Joining Microsoft in 1989

I had only completed one year of my research work when I got a job offer from Microsoft. There was another reason why I left my research incomplete. I just could not adjust to the extremely cold weather at Buffalo.

At that time, Microsoft was known more for DOS than anything else. Coming from an academic background where UNIX was what you grew up with, I was not sure whether I was doing the right thing by joining Microsoft.

The people at Microsoft cleared all doubts. They were the smartest I had ever met in my life. And soon I realised that it was a great place to work in because you can thrive and learn and grow. I had always been interested in systems software -- systems level programming -- and I got an opportunity to work with the next generation OS (operating system) at Microsoft.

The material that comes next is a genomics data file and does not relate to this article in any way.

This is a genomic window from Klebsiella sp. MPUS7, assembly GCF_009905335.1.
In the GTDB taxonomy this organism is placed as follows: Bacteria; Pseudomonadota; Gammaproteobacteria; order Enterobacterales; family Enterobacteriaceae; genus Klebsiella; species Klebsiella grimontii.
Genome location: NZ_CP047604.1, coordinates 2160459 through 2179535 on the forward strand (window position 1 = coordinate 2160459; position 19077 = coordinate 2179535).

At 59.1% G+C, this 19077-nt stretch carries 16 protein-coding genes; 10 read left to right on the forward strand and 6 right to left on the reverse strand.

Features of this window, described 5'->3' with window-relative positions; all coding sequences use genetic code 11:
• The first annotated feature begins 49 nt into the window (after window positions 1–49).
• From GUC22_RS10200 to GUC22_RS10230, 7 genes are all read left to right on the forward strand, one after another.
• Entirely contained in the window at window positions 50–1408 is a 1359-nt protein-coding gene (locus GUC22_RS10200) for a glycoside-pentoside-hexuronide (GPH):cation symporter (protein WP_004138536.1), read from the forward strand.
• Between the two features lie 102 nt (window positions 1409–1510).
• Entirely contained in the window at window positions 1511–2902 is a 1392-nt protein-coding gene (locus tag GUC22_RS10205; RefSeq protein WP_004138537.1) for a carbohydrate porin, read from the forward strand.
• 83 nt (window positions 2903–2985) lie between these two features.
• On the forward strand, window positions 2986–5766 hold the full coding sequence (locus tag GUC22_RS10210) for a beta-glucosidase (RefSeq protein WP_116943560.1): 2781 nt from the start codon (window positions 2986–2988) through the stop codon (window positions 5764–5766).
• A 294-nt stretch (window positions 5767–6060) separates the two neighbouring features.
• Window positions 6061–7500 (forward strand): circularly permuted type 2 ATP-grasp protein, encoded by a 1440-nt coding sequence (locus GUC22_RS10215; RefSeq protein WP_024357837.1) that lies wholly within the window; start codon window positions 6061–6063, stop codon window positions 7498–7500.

I often thought of going back and completing my PhD, but it never happened. Finally, my dream of taking a PhD came true after 17 years when Anna University conferred the degree on me.

On open source code and Microsoft operating system

I think open source is a good phenomenon, and I personally have learnt a lot from that. At Microsoft, we have a number of shared source programmes. We have a source code and if you are a partner or customer and want to get access to the source code for the right set of reasons, we will make it available to you.

There is a strong vibrant rich community out there and it is this community that makes or breaks open source code. At Microsoft, in the last 5-7 years, we have done a phenomenal job of having a vibrant community around our technologies and products. Then you have to decide whether you want to get the value for your IP (intellectual property) or not.